The length of the film is a bit of an issue, almost touching three hours. The second half drags a bit. And I always find it difficult to watch a film in which I know the humans are going to make wrong choices, I cant help squirming uneasily all the time. The acting is universally good, with Abhay, who apparently also conceptualized the film, being a notch above everyone else. The man is now officially a superstar as far as I am concerned, as big as any in Bollywood.
I was reminded of two songs while watching the film. One was ‘doob ja mere pyaar mein’ from Johnny Gaddar as here the lead character almost literally follows this advice. And the other is Prodigy’s ‘Smack My Bitch Up’. Dev D uses the same camera technique a few times and the film has a similar shock value. Maybe you can watch the video and if you like it, it may be a good idea to go for it. Else, just stay at home.
Monday, February 02, 2009
Rating : 3/10
Time : 155 minutes
Director & Co-writer : Ajitpal Mangat; Co-Writer : Kannan Iyer; Music : Anu Malik
Starring : Hurman S Baweja, Amrita Rao, Anupam Kher, Dalip Tahil, Gulshan Grover, Tinnu Anand
Victory, the story of a boy who makes it big in Indian cricket and then has an equally rapid fall, is not worth watching for the following five reasons
• Predictable and clichéd : There is a sense of déjà vu throughout the film, we’ve seen it all somewhere, the whole plot is clichéd. It got to the point where we’d given up on the film (just too predictable) and were trying to guess / predict the next scene and weren’t doing too badly at it.
• The screenplay / dialogues : the screen-writer seems to be stuck in a time warp and gives us gems like ‘yeh mera mandir hai’ (Hurman describing the cricket pitch), or ‘yaad rakhna tumhara naam vijay kyun rakha hai’ (Anupam exhorting his son to go for it during a trial) or ‘isse hamesha seene se laga ke rakhna’ (while giving the Indian flag to his boy when he’s going for his first tour) or even Hurman’s ‘main bahut akela hoon’ when everyone has abandoned him. We’re used to such dialogue’s while watching films from the 60’s and 70’s but not anymore
• Shallow characters : no character is built up sufficiently for us to care about him, including the lead character. The makers seem so intent on showing us what is happening to him, we never really know whats going on in his head. What about being successful was so attractive to him, is it the fame, is it the women, is it the money ? What is going on through his head when he sends his Dad away ? I have no idea.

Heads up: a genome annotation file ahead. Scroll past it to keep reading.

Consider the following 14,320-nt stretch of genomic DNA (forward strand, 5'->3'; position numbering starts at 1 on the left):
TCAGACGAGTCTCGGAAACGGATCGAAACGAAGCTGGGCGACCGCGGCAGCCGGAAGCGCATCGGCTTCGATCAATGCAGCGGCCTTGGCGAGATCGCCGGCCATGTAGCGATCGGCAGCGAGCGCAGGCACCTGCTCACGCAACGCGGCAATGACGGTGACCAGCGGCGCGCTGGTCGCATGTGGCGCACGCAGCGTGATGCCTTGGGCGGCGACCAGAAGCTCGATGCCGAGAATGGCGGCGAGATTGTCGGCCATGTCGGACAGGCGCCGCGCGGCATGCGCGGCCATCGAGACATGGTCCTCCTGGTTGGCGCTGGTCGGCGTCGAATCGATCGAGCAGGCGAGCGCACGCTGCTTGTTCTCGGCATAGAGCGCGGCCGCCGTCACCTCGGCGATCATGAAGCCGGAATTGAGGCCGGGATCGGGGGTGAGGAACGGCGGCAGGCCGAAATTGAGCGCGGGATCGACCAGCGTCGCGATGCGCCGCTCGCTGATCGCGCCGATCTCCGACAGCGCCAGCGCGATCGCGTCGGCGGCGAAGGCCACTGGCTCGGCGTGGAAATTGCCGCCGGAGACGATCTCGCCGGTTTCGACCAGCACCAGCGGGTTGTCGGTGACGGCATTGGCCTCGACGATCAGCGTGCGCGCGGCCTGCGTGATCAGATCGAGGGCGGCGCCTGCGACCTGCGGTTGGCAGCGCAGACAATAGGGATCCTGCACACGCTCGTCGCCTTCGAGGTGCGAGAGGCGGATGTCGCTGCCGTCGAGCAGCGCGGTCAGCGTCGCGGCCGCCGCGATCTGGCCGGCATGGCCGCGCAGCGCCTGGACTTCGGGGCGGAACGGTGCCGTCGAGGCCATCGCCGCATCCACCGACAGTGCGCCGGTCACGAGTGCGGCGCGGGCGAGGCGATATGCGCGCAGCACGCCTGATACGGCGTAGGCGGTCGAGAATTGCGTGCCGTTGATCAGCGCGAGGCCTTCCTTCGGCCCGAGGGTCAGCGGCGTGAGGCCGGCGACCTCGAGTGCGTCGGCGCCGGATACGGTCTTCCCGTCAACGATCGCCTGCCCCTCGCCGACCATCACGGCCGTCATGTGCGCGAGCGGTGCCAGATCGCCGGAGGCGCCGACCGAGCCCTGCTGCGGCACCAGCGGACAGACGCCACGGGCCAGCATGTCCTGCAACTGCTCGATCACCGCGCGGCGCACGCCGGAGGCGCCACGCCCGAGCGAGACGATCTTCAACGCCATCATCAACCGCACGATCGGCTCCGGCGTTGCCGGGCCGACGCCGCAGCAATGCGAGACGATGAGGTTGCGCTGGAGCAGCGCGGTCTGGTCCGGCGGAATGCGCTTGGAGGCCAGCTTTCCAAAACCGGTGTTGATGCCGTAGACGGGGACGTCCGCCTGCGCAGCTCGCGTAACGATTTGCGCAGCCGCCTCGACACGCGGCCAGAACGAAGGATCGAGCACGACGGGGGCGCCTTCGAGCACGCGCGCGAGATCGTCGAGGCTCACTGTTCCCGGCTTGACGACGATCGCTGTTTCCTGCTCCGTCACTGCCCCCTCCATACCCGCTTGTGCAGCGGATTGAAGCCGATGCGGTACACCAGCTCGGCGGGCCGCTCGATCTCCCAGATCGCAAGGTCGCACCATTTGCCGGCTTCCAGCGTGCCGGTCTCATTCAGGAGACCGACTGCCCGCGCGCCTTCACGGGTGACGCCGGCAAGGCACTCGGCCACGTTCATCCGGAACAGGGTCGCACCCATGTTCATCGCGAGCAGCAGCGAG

• Unrealistic : I wish the Indian team had a coach who could walk up to a Ranji selector and order him to put a player in the team. I wish players (who were not even in the Ranji team) could walk up to the coach and after an impassioned plea (again using 60’s dialogue) could get a net session with the Indian team. I wish players after just one Ranji match could get fast-tracked into the Indian team. And this is just a sample – there are too many instances which are so implausible, it just ruins the overall film, makes a mockery of cricket.
• Hurman S. Baweja : probably slightly unfair, but Hurman (check out the new spelling BTW) is too overly made-up throughout the film to look real. He of the designer sideburns (even during his struggling days) and hennaed hair looks too pink (too much foundation, methinks) to look like a cricketer. Acting is ok, he tries really hard and while he fits in easily while playing bad boy, he never really fits in the part of a struggler. I predict a long list of roles as hero’s partying friend.
Amrita puts in an honest effort, is the only decent thing in the movie, though even that was ruined somewhat by naming her Nandu. Who names a heroine Nandu ??!! Everytime her name is mentioned, all you can think of is ‘do chai leke aana’, which I don’t think is the desired response. Also, like the previous film I reviewed, there are a horde of current and ex-cricketers, along with cricket related people like umpires, commentators etc to attempt to make it more real. As per my wife, my kids really enjoyed it so there is a target audience for this after all, the under 12’s. The 'Balla Utha' song is quite peppy, locales are nice hence making up the three rating for the film.
I know it is hard work making a sports movie. I know there are very few really good ones. But I do wish they had tried a different tack to the film. What if the movie had been about a boy who in his debut match (like Shahid Afridi in real life or even the more recent David Warner) makes a huge impact by blasting a blazing 50 or a 100. He then encounters a lot of failures, getting out going for big shots and at this stage a lot of people (coaches, cricketers, commentators etc) offer him different, even conflicting advice, urging him to change his game, technique etc. He is left out of the team as he’s an obvious failure when he tries to change, play defensively. How he then fights back and rediscovers his form then becomes the core of the film. Would you pay to watch this film ?